October 17, 2017
Active Antenna Systems, beamforming, beam steering, Fixed Wireless Access: the transition to 5G is bringing new terminology and technologies to life in the commercial space. At its heart, 5G begins with the carrier network and how it enables these next-generation technologies. This blog post explains some of the key RF communication technologies that will enable 5G base stations and networks.
This blog is an excerpt from Chapter 4 of our e-book, 5G RF For Dummies®.
5G networks must handle many functions that require different Active Antenna Systems (AAS) to meet the challenges of enhanced Mobile Broadband (eMBB), massive Machine-Type communications (mMTC), and ultra Reliable Low-Latency Communications (uRLLC).
One of the first major applications will be Active Antenna Systems (AAS) in the millimeter wave (mmWave) bands, providing Fixed Wireless Access (FWA). FWA provides an initial stepping stone toward 5G in the mmWave bands. Carriers and infrastructure manufacturers alike have been conducting trials and plan to offer this service as a more scalable and economical way to deliver broadband. Although this service is for nomadic and fixed users, it is being designed with true mobility in mind. This allows carriers to get their feet wet in new mmWave technologies — such as phased array antennas and hybrid beamforming — that will be the basis of mobile 5G.
A very recent twist in 3GPP standards definition — the addition of an accelerated path, called non-Standalone (NSA) 5G — as a cost-effective way to bring early 5G benefits to market without the expense of building out the 5G network core needed for standalone (SA) 5G. NSA accomplishes this by using an existing 4G 3GPP band as an LTE anchor in the Control Plane.
The Active Antenna Systems (AAS) is an advanced base station platform with optimized cost, structure, and performance. 4G Release 12 enhancements significantly impacted how enhanced NodeB (eNodeB) radios are designed. Release 12 items included new combinations of carrier aggregation, spatial multiplexing enhancements with downlink MIMO (multiple input/multiple output), and RF requirements needed in AAS. This first figure summarizes portions of the Release 12 items with respective features and benefits.
MIMO technology uses multiple antennas installed at both the source (transmitter) and destination (receiver), to improve capacity and efficiency. As shown in the previous figure, more antennas equals more data stream layers. This results in a bigger data pipe to a single user or multiple data pipes to separate users, also known as multi-user (MU) MIMO.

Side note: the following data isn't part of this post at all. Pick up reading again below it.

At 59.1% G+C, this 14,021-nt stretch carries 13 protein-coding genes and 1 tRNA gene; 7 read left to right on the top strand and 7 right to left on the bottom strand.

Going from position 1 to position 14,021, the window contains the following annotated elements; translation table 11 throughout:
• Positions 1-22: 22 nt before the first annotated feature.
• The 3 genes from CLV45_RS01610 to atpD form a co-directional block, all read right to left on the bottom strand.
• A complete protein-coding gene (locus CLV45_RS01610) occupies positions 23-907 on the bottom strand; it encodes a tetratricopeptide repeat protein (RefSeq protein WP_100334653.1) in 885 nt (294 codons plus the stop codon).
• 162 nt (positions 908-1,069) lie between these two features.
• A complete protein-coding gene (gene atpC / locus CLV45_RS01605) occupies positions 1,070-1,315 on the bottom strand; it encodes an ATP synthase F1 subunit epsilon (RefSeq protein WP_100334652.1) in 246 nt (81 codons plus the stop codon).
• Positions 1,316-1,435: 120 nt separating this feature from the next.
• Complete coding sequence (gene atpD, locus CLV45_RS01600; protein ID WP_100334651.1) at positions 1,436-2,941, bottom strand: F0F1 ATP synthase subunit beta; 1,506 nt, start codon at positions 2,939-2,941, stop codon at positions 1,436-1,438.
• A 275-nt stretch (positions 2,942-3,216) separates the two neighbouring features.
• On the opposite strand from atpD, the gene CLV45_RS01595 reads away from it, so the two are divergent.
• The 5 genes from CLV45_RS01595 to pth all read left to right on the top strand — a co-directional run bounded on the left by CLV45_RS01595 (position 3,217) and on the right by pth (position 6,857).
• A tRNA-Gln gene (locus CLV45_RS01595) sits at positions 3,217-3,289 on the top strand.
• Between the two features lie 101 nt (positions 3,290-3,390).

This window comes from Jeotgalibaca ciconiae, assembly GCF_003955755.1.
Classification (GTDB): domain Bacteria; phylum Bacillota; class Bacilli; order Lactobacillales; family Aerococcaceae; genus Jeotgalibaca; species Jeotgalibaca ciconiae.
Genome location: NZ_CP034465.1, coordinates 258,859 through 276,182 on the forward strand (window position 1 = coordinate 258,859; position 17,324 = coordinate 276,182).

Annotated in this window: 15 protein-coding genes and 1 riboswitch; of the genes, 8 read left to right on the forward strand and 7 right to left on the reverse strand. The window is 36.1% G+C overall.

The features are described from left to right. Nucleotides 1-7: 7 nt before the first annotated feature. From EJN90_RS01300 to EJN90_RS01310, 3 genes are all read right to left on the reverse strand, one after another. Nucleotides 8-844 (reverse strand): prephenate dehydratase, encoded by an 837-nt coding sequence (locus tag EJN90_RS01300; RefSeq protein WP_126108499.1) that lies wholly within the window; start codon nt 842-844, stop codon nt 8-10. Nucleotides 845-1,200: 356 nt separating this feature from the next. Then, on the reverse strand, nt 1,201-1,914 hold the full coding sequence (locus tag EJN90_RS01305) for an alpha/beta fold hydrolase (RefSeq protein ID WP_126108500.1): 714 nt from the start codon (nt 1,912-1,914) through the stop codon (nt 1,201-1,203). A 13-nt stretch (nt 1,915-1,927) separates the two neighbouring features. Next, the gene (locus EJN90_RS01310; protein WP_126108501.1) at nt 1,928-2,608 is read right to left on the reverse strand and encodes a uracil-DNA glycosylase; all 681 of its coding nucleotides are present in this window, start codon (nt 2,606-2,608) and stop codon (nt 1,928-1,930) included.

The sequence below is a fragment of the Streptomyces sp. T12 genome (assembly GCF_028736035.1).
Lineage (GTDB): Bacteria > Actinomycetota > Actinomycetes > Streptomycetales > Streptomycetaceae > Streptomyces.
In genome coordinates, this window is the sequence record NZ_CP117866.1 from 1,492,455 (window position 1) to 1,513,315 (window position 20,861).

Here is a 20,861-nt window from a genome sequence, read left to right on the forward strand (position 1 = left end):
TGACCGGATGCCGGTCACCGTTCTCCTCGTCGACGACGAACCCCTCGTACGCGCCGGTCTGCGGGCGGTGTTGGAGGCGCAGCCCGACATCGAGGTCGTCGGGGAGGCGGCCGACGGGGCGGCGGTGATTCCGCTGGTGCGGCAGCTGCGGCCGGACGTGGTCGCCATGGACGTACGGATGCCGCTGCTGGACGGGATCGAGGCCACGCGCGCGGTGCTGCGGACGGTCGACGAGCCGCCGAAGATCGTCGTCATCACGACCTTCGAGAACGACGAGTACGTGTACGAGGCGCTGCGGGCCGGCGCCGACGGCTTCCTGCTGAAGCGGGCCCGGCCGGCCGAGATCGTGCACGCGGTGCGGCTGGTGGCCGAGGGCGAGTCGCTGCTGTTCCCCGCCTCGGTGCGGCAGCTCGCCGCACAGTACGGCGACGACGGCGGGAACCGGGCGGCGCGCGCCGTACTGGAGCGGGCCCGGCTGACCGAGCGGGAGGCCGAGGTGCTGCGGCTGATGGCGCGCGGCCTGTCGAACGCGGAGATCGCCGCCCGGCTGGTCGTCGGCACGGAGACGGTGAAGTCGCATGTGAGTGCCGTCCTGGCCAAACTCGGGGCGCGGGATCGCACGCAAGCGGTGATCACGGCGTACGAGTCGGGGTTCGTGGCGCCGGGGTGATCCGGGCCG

Massive MIMO takes MIMO to the next level. Today’s MIMO deployments typically consist of up to eight antennas on the base station and one or two antennas on the receiver. This allows the base station to simultaneously transmit eight streams to eight different users or double down and send two streams to four users. Massive MIMO scales to dozens or hundreds — theoretically thousands — of antennas, providing capabilities and benefits that include the following:
The next figure illustrates how an AAS/full-dimension (FD) MIMO base station can direct beams in both the horizontal and vertical directions. This operation dynamically points the antenna pattern on a per-user basis, providing a better link and higher capacity to that user. In turn, this allows him to offload his traffic and free the radio resources more quickly, which can then be used by others, resulting in a net increase in aggregate capacity for the entire cell.
The next figure below illustrates how AAS uses beam steering to provide end-to-end Fixed Wireless Access (FWA) connectivity to Customer Premise Equipment (CPE) located in commercial buildings and residential homes.
One of the obvious advantages of 5G FWA is its ability to support very high peak data rates without requiring dedicated fixed facilities for each individual user. To enable higher peak data rates and greater system capacity, FWA radios will make use of new higher frequency bands from 24GHz up to 42GHz and potentially even higher.
Using larger antenna arrays provides additional beamforming to overcome more severe propagation challenges encountered at mmWave frequency ranges. These arrays can have hundreds of elements but due to the short wavelength are extremely compact. For example, a 64-element antenna array at 30GHz is only 40 mm x 40 mm. Large arrays provide very focused beams that can be redirected in less than a micro-second. In addition, the large phased array can act as a single array or as multiple independent subarrays with unique beams directed to service multiple user terminals simultaneously on the same frequency resource. The following figure shows a block diagram of the 2x2 RF front-end modules in the per-antenna RF subsystem of an AAS antenna array that comprises an AAS cell tower.
Want more details about what's to come with 5G? Download a copy of our latest e-book, 5G RF For Dummies.
– Excerpted with permission from John Wiley & Sons, Inc., from 5G RF For Dummies.